Experts from the Advertising Standards Authority give insight into how operators can stay on the right side of the rules when it comes to gambling ads.
In its latest training webinar, the Advertising Standards Authority (ASA) has outlined how operators within the gambling industry can remain compliant with advertising rules.
Topics discussed by experts from the UK’s independent advertising regulator included targeting and scheduling, financial issues, the scope of the rules, and protecting children, among other topics.
When it comes to key principles for gambling ads, “the main thing is to ensure that gambling ads are socially responsible,” an ASA expert said. “That's the key principle of the gambling rules. Because gambling is a legally age-restricted product, it is going to be inherently higher risk than most other consumer goods, so there is going to be a higher bar for responsible marketing for that purpose, with the main issue being about children, young persons and/or vulnerable persons, to stop them from being harmed or exploited.
“So the individual rules will all contribute to that main principle of ensuring that the ads are socially responsible.”
Importantly, the rules apply to ads for gambling products that are licensed by the Gambling Commission, while there is a separate code section for Lotteries. The Lotteries section is similar, explains the ASA expert, but there are some minor differences to some of the rules.
The expert notes another important issue concerning the rules, saying: “What we look at - and what the code covers - is just the ads; the licensing and the mechanics of any products are regulated by the Gambling Commission.”
Delving further into the rules and there are several different issues regarding content, all of which are significant in their own right. These content rules look at various issues, such as responsible play, solutions to financial problems, cultural beliefs around luck, and the appeal to children and those under the age of 25.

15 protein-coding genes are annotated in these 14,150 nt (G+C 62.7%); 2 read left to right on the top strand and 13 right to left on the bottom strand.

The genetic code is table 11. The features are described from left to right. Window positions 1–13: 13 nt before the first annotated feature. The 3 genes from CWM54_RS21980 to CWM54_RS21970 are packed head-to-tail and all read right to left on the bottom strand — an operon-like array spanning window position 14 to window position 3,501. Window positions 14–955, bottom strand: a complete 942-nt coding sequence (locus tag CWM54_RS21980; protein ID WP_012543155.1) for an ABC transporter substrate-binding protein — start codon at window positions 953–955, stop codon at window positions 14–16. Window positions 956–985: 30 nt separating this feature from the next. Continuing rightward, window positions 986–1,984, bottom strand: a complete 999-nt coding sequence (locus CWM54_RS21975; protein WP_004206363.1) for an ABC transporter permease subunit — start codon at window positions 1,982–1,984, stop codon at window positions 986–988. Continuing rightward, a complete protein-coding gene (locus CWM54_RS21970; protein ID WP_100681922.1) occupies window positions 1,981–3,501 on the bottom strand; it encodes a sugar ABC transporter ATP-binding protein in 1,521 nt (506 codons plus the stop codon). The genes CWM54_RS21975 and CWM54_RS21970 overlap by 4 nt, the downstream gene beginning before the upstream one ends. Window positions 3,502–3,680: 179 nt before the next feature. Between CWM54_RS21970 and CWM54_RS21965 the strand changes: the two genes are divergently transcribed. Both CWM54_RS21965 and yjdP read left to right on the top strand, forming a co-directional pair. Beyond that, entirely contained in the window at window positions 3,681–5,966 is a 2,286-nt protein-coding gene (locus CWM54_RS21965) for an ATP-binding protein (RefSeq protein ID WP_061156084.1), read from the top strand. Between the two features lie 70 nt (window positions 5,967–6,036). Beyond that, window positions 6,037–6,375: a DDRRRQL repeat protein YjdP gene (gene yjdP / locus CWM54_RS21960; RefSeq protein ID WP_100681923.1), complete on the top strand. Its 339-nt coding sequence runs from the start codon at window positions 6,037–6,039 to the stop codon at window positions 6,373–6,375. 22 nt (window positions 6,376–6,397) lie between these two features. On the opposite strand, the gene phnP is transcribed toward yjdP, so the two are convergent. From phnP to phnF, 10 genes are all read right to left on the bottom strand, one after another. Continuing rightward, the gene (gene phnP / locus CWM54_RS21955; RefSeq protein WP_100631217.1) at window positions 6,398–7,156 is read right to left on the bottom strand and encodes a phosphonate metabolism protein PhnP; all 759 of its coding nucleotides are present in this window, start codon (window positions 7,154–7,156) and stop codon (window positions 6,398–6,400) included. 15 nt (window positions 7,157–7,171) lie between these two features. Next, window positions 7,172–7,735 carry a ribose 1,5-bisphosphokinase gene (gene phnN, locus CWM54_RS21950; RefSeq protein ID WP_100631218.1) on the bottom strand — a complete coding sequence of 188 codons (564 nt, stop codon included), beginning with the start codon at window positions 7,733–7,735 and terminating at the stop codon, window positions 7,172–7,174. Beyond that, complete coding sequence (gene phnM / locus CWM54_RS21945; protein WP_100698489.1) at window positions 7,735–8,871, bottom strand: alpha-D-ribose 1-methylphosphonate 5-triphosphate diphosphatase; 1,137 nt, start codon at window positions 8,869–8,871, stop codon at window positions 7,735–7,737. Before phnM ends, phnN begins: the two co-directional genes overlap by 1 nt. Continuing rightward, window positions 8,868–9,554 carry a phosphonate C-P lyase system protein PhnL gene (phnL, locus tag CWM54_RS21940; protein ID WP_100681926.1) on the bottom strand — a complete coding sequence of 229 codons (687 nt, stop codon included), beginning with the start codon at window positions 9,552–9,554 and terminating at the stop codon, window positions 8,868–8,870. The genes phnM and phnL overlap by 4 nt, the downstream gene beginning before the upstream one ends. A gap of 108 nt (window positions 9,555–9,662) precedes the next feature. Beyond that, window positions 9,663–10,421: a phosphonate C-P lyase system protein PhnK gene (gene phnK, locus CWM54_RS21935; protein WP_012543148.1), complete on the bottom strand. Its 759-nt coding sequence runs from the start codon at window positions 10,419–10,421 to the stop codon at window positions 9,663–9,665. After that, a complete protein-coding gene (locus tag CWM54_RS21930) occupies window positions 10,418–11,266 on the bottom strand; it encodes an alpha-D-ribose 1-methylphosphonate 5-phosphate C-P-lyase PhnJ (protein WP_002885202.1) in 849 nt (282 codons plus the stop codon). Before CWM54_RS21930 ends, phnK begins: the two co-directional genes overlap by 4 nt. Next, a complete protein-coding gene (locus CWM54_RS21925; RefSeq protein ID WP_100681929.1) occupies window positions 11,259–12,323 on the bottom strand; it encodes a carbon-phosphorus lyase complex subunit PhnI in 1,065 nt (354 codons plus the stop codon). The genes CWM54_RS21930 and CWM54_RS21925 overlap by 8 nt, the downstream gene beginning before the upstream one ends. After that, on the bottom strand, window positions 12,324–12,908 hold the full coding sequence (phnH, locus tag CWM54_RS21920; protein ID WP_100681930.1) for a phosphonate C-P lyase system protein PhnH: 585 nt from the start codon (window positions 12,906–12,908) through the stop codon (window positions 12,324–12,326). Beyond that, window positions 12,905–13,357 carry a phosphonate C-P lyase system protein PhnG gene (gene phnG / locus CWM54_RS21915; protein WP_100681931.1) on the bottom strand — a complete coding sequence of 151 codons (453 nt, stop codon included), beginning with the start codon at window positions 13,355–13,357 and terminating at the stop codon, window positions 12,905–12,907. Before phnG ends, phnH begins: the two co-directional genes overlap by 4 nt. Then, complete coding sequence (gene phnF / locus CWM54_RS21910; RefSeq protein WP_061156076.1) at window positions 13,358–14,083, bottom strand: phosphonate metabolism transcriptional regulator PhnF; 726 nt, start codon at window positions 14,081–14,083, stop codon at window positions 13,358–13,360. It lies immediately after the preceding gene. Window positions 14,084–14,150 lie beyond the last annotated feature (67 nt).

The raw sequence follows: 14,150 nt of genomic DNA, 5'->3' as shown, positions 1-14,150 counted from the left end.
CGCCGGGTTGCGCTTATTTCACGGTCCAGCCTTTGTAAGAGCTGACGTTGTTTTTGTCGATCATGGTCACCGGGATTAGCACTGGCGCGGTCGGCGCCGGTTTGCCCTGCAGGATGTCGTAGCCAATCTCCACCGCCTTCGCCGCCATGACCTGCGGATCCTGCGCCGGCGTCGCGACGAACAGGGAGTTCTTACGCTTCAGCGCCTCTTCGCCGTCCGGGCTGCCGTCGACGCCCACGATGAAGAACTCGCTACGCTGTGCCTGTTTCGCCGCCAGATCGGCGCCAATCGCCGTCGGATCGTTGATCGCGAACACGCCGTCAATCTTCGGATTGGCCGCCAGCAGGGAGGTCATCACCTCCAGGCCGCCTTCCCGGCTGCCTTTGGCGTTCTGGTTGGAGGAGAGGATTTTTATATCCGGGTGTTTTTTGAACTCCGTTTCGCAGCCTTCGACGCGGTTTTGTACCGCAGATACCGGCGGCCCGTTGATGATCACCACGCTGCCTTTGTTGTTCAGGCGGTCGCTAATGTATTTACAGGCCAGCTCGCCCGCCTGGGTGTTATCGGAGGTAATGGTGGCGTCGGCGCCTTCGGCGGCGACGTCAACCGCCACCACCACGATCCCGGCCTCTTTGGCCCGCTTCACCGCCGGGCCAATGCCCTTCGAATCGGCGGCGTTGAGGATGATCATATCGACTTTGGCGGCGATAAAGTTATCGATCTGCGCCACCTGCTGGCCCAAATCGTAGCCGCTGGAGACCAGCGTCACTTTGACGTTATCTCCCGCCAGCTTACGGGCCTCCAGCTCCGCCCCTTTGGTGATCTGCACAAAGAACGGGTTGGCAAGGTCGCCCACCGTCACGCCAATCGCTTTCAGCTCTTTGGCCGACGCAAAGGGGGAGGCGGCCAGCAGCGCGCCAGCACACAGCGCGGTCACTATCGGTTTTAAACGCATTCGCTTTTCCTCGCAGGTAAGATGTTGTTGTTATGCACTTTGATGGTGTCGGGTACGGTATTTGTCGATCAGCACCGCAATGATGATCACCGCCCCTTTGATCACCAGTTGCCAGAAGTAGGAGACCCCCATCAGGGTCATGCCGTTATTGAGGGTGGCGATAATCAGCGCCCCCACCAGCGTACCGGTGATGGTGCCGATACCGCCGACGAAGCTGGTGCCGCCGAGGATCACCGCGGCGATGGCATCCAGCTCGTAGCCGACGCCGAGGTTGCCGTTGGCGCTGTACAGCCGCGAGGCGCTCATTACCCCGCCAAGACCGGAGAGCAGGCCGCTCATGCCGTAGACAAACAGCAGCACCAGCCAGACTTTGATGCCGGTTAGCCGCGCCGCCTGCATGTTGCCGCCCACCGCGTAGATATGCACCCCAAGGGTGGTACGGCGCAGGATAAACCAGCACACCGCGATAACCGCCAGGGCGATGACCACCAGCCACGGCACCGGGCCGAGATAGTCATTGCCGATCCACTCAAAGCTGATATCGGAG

“The majority of the rules that are in the codes in the gambling section deal with the content of an ad; they will prohibit marketers from using certain imagery which is likely to condone harmful interactions or relationships with gambling,” the expert continued.
“Many of these prohibitions are likely to link gambling to things like changing human behaviour, such as self-esteem, sexual success, or juvenile behaviour, and also covers gambling in unsuitable places, such as the workplace.”
As you can imagine, anything to do with children when it comes to advertising around gambling is quite a tightly regulated part of what we look at. Gambling is of course an age-restricted activity with an especially high risk to the young
Unsurprisingly, there are very strict rules on the content of ads that may concern children and ads that may appeal to children, and that includes banning images of under 25s in gambling ads, but also banning anyone who may appear to be under 25.
“As you can imagine, anything to do with children when it comes to advertising around gambling is quite a tightly regulated part of what we look at,” said another ASA expert. “Gambling is of course an age-restricted activity with an especially high risk to the young.
“There are strict rules governing gambling appeal to under 18s; ads must not be likely to appeal particularly to children under the age of 18, especially by reflecting or being associated with youth culture. They shouldn't feature or portray real or fictitious characters who are likely to appeal particularly to people under 18 in a way that might encourage the young to gamble.
“What a particular appeal means here is content that will appeal to under 18s more than it would to adults, rather than something that appeals to both groups equally. So some content, like comic book imagery for example, might tread a fine line. Marvel characters are a specific example here, because they might have quite a lot of appeal to people under the age of 18, but they are also going to have quite a broad appeal too.”
Following consultation in response to findings in recent GambleAware research on the impact of marketing and advertising, revised guidance will come into effect in November 2021, including newly strengthened guidance on the protection of adult audiences, and technical updates to the introductory parts of the UK Advertising Codes’ gambling sections. The ASA could not provide any further details on which changes will come into effect.